I spent a great deal of the past year fighting fatigue. The days are endless when you’re incapable of doing brain work (no words) or physical work (no energy). Last winter, breathwork was the only thing I could possibly check off my to-do list lots of the time.

We do what we can with what we have, where we are — and for a long while, breathwork was all I could manage at a soul level.  (More about the four kinds of tired here.)

You can do breathwork lying down, being still on a bed with the curtains drawn. The breath will never leave you. It is always accessible.

You can be held without leaving your house.

Lest you think you’re a hermit who can’t possibly add one more thing to your list of outside activities, fear not! You can stay at home and do this work with fantastic results. I’m awkward in my body and generally don’t like to be seen when I’m moving, dancing, exercising, or doing anything ‘spiritual.’ The first time I did breathwork in public with other humans, I was training to be a teacher of it. I had been at home doing recordings every other time. Which is to say: the practice had shaped and changed me without my ever having breathed in person with another soul.

This practice is powerful without your having to go anywhere at all. You can be held without being physically present with your teacher.

It’s incredibly intimate at a cosmic level, but from the outside looking in, you’re just listening to a recording in bed. Also, my hermit-y tendencies have diminished since I started doing breathwork! When you feel whatever is locked in your body at a cellular level, you give your energy and your spirit permission to get bigger. Much bigger. The bigger you are, the less bothered you are by other’s energy, and the easier it is to be in public as an empath.  (Related: how to not hate being human and thrive as an empath.)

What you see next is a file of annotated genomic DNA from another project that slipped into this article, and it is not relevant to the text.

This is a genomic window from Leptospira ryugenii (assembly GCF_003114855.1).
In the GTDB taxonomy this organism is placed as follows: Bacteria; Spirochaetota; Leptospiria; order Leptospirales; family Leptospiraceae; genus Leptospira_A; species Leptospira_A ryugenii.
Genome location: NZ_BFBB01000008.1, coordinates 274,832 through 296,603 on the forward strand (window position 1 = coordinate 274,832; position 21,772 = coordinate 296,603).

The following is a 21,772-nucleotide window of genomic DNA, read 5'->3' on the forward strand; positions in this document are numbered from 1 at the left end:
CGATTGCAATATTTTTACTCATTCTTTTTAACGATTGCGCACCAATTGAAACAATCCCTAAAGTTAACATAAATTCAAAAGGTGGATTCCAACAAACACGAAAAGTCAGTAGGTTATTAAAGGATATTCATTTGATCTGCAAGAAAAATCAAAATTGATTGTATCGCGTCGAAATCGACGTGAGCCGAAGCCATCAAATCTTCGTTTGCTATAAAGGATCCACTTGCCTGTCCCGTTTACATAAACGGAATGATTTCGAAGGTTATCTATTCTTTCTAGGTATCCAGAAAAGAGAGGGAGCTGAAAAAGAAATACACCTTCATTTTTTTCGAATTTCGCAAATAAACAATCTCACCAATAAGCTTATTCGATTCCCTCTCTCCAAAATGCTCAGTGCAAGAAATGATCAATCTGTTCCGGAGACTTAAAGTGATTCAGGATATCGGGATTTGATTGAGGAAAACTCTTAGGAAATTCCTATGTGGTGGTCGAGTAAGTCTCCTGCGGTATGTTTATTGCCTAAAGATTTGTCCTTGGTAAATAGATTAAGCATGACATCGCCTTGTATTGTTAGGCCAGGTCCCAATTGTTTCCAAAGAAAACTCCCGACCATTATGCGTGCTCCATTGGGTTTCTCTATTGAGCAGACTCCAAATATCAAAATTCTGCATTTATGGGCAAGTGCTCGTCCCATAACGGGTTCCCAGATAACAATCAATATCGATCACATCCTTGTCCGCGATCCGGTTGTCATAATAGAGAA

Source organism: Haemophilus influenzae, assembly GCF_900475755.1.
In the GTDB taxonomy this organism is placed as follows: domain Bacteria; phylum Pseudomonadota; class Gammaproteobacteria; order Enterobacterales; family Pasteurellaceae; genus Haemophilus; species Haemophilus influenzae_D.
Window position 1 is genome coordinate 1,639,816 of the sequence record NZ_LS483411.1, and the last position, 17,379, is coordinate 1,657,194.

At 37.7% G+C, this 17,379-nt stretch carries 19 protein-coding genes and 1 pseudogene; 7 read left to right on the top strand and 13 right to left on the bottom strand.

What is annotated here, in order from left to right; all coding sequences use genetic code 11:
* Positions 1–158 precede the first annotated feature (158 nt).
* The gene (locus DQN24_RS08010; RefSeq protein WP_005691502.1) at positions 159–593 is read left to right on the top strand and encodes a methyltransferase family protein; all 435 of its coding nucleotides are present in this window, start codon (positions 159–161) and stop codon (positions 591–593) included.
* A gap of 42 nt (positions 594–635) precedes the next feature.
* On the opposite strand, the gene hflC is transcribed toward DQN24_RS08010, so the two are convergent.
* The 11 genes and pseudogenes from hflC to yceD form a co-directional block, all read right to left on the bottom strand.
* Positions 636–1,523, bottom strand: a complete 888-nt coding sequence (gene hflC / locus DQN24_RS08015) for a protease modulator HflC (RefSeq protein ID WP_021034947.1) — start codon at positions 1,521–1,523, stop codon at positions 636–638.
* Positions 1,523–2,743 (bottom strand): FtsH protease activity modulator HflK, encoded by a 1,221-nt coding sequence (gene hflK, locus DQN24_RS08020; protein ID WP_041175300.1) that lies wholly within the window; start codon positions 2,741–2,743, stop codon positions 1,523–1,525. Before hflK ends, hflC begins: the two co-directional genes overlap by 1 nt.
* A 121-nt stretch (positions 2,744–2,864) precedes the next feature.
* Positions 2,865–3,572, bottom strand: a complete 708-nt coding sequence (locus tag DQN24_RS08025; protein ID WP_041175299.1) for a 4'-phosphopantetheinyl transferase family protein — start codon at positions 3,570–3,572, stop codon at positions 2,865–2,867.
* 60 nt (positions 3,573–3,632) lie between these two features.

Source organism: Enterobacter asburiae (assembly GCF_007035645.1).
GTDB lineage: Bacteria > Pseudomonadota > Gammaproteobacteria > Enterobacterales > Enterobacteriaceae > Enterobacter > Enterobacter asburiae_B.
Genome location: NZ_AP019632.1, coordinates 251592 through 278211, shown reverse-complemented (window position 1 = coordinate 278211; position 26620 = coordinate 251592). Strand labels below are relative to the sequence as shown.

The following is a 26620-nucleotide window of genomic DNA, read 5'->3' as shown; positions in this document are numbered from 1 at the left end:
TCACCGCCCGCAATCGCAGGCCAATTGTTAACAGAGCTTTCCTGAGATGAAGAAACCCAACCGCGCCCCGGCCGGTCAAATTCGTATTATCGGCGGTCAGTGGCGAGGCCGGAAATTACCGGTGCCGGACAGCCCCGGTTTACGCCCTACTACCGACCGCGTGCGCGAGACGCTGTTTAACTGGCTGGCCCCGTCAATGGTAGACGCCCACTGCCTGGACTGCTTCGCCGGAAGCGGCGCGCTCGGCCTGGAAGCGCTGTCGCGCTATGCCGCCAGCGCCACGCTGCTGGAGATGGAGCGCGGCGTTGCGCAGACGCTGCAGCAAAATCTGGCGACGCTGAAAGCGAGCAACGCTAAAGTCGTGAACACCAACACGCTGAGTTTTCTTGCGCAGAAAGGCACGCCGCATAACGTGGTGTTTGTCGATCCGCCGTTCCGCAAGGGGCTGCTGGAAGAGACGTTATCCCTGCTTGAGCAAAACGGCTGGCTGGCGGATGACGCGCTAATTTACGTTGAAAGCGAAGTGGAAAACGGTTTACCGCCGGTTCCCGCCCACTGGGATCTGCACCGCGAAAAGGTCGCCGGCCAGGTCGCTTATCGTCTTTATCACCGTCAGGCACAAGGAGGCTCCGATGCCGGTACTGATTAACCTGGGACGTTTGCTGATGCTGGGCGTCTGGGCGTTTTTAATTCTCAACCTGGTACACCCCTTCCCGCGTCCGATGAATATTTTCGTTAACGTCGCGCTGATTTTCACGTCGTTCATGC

You come home to the divine within.

I grew up in very churchy Christian churches (here’s where I came out of the spiritual closet) and never understood the bits about the divine living within you. It was out there, wasn’t it? In the sanctuary or the communion wafer or the ether or the hands of those who knew better – but certainly not within me, within my body.

Breathwork provides entry into the divine shelter that lives in each of us: the thread of all that is that flows through us. No one can be excluded. By definition. Because we are part of all that is.

You tune into your innate knowing.

That part of you that’s busy doubting whether what you know is ‘real’ or whether you should override your instincts? It’s time to silence that part of you. The part of you that needs pro and con lists, when really you’ve known what you were going to do the whole time. The part of you that trusts ‘experts’ because you’ve given up on listening to yourself. The part of you that is always looking for an easier or different way, even when every part of you is screaming about what to do next in that particular way.